Team Hallin set off for Atlantic World Record
Last night (6th January) Team Hallin embarked on their epic physical and mental endurance test to break the world record for crossing the Atlantic. The East to West Transatlantic record is the ultimate prize in ocean rowing. The current record was set between the Canary Islands and Barbados. Team Hallin aims to follow the same course of 3,000 miles, or 2,600 nautical miles.
Skipper, David Hosking MBE, a former Royal Navy Commander and world champion rower, is leading the group of six in the attempt. David, 56 years of age, who coaches rowing at Charterhouse School is confident Team Hallin will shave three days off the current world record of thirty-three days, seven hours and thirty minutes and land in the Bahamas less than a month after setting off from the Canary Islands (given the right weather).
David said, “leaving before 9pm during high water is crucial. We will be pulled away from Tenerife as the water level drops. It is a fractional advantage, but every gain is vital if we want to cross the Ocean in thirty days!”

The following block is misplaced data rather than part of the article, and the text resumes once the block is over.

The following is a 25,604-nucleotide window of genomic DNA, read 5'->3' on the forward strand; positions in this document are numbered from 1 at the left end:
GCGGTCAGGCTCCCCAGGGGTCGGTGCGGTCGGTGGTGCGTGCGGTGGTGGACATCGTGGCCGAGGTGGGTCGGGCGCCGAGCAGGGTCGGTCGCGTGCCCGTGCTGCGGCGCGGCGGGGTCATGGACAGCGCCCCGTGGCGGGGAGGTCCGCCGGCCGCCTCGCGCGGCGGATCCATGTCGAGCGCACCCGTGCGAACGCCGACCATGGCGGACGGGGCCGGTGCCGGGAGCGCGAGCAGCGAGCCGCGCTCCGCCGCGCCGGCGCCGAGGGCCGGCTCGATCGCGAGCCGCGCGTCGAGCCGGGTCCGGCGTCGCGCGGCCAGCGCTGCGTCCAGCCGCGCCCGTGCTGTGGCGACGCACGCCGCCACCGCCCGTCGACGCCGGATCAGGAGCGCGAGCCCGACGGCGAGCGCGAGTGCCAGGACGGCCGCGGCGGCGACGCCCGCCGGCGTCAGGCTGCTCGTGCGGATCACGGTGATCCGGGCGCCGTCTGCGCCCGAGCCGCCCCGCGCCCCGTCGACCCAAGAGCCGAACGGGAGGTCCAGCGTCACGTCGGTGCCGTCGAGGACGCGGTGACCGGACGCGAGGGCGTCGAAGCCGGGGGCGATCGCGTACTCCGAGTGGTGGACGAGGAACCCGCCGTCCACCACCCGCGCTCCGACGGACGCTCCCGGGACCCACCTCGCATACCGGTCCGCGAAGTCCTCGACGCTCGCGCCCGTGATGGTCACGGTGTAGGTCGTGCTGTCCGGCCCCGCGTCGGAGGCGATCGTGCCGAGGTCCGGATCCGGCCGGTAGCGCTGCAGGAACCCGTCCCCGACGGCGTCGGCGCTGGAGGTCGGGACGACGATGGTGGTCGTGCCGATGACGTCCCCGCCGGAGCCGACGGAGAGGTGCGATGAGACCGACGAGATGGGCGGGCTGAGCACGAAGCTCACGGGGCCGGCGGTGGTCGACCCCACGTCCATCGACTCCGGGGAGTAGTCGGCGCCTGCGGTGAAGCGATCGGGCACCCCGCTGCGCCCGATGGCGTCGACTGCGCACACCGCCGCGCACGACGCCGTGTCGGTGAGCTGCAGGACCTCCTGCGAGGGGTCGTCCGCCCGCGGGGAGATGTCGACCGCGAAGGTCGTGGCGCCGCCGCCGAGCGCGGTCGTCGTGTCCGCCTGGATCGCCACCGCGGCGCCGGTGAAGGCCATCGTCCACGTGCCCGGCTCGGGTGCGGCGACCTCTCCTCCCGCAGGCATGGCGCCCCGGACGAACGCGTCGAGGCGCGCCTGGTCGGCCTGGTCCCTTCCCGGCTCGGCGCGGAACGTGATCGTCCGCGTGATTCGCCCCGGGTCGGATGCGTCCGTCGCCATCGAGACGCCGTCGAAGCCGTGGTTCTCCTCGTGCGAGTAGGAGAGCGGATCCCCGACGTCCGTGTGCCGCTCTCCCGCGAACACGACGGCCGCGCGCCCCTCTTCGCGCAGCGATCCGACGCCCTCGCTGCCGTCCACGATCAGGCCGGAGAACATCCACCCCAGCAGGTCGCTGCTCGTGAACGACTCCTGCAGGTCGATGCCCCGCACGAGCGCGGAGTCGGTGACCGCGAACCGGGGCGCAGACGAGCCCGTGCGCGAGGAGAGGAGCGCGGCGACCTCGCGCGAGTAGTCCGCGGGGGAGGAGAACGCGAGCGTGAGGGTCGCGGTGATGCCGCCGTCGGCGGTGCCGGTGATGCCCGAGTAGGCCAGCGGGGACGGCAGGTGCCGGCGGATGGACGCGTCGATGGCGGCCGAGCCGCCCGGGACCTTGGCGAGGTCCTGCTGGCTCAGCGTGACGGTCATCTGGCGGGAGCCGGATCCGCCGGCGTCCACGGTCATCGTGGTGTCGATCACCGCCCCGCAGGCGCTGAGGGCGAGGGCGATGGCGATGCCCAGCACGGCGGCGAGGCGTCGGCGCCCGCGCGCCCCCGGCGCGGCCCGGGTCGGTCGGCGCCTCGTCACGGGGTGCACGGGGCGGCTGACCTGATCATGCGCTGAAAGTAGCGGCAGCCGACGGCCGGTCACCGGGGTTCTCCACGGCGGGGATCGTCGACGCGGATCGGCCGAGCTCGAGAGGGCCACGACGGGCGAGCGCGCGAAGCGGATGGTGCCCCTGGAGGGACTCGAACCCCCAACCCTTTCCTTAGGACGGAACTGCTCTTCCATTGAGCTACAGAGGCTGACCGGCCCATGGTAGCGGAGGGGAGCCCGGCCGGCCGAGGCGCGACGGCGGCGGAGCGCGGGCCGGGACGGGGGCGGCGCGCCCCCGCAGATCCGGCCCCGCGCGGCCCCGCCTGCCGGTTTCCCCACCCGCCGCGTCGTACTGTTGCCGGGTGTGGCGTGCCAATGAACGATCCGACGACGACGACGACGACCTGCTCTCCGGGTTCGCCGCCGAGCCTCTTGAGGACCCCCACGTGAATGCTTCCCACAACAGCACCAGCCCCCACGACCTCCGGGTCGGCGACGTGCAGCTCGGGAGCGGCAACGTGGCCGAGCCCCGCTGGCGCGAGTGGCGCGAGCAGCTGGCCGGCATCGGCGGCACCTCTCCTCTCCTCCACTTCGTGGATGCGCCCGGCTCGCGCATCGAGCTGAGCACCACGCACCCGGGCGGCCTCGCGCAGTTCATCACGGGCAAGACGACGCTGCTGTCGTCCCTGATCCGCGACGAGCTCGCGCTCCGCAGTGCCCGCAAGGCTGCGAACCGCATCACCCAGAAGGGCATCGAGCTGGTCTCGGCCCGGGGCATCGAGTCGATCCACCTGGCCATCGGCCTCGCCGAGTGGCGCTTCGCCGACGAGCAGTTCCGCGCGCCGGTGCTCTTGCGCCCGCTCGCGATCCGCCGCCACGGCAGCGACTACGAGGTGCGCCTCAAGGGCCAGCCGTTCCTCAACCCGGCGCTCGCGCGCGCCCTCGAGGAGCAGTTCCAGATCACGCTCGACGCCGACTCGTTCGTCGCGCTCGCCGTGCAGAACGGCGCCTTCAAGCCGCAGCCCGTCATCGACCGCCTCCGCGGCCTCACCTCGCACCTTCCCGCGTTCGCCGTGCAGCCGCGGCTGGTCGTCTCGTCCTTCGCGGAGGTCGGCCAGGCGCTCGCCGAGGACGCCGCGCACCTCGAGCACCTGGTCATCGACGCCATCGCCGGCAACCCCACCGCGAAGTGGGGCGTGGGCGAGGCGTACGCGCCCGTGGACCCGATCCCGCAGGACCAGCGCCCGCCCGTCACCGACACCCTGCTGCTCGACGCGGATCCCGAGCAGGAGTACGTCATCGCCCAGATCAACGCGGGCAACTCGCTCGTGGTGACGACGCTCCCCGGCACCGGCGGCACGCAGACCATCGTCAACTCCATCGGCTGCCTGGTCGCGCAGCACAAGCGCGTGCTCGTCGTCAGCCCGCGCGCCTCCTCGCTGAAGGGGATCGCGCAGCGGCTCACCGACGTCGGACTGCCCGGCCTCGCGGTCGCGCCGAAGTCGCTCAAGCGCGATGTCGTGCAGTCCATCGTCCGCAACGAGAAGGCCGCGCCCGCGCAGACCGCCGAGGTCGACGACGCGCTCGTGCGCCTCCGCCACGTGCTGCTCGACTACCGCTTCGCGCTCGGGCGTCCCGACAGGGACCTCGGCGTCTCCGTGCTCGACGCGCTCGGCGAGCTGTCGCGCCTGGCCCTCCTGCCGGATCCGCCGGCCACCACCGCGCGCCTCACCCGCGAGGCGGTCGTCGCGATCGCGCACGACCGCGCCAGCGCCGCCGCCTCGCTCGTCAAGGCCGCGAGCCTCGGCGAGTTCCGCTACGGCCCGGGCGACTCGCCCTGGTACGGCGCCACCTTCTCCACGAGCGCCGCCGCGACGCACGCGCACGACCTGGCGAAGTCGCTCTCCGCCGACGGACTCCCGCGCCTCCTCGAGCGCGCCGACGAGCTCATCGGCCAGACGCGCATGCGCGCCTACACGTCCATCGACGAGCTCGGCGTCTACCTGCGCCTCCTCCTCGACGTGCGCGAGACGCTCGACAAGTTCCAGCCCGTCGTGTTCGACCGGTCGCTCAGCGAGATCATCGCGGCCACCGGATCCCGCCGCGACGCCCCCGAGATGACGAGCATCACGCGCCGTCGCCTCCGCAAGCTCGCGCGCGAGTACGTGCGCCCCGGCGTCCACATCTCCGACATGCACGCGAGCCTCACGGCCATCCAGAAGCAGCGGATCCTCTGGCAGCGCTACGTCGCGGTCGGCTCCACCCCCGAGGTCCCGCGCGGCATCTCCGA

The Team will row in a watch system, with three people rowing at all times: two hours on, two hours off, all the way to Barbados. During ‘off watch’ they will boil desalinated sea-water to rehydrate their food, carry out essential repairs to the boat and body, and if there is time, try to sleep before starting the endless four hour cycle again.
Sore muscles from twelve hours hard rowing a day are the least of the athletes worries. Fatigue, sores, blisters, mental strain and illness will all take their toll, but with no time to rest, or heal, they will have to endure their problems until they cross the Atlantic.
For further information or to follow Team Hallin’s progress with their hourly updated tracker visit their website www.teamhallin.co.uk